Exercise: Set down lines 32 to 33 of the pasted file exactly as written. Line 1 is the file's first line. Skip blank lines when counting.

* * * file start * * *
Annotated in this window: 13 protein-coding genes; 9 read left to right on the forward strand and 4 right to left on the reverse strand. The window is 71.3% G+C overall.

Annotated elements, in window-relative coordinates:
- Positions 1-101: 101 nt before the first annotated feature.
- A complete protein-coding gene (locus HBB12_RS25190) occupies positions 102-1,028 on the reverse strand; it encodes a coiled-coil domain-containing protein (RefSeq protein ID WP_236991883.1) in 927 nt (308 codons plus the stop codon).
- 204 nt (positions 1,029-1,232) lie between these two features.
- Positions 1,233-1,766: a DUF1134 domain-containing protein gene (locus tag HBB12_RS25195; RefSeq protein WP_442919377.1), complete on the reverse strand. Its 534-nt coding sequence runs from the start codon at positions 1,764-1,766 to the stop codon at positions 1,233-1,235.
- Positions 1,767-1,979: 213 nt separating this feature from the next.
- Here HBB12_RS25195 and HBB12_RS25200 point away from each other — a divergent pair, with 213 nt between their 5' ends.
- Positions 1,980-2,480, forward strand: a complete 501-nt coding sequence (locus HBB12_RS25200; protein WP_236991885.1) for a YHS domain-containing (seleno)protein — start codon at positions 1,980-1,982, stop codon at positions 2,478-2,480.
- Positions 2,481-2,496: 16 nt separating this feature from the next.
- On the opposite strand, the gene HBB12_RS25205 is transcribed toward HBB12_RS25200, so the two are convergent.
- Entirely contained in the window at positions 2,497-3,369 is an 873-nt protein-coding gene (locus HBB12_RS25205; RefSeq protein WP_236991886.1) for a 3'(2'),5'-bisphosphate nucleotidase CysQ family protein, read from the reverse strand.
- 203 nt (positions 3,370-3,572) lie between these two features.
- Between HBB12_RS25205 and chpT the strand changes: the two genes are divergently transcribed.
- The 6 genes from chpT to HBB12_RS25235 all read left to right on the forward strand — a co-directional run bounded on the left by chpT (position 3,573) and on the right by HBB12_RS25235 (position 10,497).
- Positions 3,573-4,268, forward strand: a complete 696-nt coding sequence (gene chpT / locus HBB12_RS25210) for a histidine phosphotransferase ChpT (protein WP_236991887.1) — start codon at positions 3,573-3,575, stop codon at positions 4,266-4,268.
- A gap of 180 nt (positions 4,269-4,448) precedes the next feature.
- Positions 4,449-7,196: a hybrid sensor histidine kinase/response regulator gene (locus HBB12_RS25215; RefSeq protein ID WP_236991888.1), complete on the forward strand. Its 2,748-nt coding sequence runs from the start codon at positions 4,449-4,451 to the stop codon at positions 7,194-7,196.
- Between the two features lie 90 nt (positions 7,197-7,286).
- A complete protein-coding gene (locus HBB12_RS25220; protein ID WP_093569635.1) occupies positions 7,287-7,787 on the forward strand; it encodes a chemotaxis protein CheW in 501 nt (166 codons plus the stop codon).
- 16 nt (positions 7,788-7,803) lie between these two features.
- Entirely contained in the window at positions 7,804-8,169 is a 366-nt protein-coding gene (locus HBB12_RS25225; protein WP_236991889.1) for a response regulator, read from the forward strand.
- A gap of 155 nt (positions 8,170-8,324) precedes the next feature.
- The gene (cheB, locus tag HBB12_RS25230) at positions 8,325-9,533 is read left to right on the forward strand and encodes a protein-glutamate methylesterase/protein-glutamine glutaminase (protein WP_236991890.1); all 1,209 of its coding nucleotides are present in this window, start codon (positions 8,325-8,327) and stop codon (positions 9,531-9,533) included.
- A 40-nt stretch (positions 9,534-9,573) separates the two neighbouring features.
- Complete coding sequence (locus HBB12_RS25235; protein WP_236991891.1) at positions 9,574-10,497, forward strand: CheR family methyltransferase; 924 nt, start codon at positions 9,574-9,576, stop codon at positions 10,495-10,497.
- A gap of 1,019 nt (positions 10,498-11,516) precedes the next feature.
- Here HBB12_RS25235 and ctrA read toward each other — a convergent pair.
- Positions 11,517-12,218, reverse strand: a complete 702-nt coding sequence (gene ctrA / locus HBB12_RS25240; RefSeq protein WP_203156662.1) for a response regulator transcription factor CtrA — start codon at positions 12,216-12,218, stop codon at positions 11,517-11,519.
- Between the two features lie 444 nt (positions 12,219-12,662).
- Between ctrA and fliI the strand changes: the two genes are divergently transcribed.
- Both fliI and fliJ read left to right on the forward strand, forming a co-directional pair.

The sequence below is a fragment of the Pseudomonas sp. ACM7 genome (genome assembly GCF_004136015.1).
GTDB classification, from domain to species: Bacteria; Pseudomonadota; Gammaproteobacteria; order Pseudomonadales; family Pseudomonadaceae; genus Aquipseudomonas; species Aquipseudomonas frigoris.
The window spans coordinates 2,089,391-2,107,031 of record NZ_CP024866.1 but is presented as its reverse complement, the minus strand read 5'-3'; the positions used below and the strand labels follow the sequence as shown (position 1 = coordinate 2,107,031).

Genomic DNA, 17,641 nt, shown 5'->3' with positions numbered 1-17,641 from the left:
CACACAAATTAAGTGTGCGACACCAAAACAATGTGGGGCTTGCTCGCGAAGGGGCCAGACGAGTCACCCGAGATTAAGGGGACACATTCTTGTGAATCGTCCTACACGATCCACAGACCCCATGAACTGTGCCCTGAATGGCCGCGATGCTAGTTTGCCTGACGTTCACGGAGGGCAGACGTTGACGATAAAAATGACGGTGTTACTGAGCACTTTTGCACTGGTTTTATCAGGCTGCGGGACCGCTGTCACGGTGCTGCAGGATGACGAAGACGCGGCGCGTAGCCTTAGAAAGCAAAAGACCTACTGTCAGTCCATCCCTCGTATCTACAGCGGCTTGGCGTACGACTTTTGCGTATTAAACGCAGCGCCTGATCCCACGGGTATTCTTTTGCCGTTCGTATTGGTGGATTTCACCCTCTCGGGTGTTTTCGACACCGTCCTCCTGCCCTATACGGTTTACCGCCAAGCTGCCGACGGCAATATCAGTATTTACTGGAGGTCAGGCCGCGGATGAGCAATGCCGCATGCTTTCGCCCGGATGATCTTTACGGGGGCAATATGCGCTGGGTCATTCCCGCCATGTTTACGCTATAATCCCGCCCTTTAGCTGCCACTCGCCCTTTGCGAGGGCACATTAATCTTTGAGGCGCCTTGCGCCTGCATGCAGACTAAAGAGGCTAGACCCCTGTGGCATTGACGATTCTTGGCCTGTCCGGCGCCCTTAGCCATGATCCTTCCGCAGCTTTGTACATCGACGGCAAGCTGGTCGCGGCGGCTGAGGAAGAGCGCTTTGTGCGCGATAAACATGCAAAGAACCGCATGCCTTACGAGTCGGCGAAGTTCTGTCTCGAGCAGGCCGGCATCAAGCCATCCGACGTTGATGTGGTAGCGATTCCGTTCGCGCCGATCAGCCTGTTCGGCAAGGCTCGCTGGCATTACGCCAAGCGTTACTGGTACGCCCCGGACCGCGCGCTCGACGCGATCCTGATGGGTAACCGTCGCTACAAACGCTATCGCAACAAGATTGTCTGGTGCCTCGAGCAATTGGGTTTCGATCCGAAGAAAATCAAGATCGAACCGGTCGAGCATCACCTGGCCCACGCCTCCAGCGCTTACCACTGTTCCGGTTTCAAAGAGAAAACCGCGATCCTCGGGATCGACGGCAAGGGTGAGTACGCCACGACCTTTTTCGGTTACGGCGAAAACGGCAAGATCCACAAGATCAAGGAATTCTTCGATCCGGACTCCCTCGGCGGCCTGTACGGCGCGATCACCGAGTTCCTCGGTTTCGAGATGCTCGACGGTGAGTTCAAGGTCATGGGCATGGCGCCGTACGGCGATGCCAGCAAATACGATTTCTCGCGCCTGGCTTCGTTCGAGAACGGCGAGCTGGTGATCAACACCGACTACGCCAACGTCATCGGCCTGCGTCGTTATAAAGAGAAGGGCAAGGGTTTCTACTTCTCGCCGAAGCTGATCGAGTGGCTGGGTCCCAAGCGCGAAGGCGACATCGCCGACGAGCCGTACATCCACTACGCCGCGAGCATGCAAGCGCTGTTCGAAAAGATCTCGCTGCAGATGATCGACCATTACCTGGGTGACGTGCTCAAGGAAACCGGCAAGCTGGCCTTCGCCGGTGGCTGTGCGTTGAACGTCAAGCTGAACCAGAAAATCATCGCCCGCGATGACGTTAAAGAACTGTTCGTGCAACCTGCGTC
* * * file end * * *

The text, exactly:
- Both fliI and fliJ read left to right on the forward strand, forming a co-directional pair.

The sequence below is a fragment of the Pseudomonas sp. ACM7 genome (genome assembly GCF_004136015.1).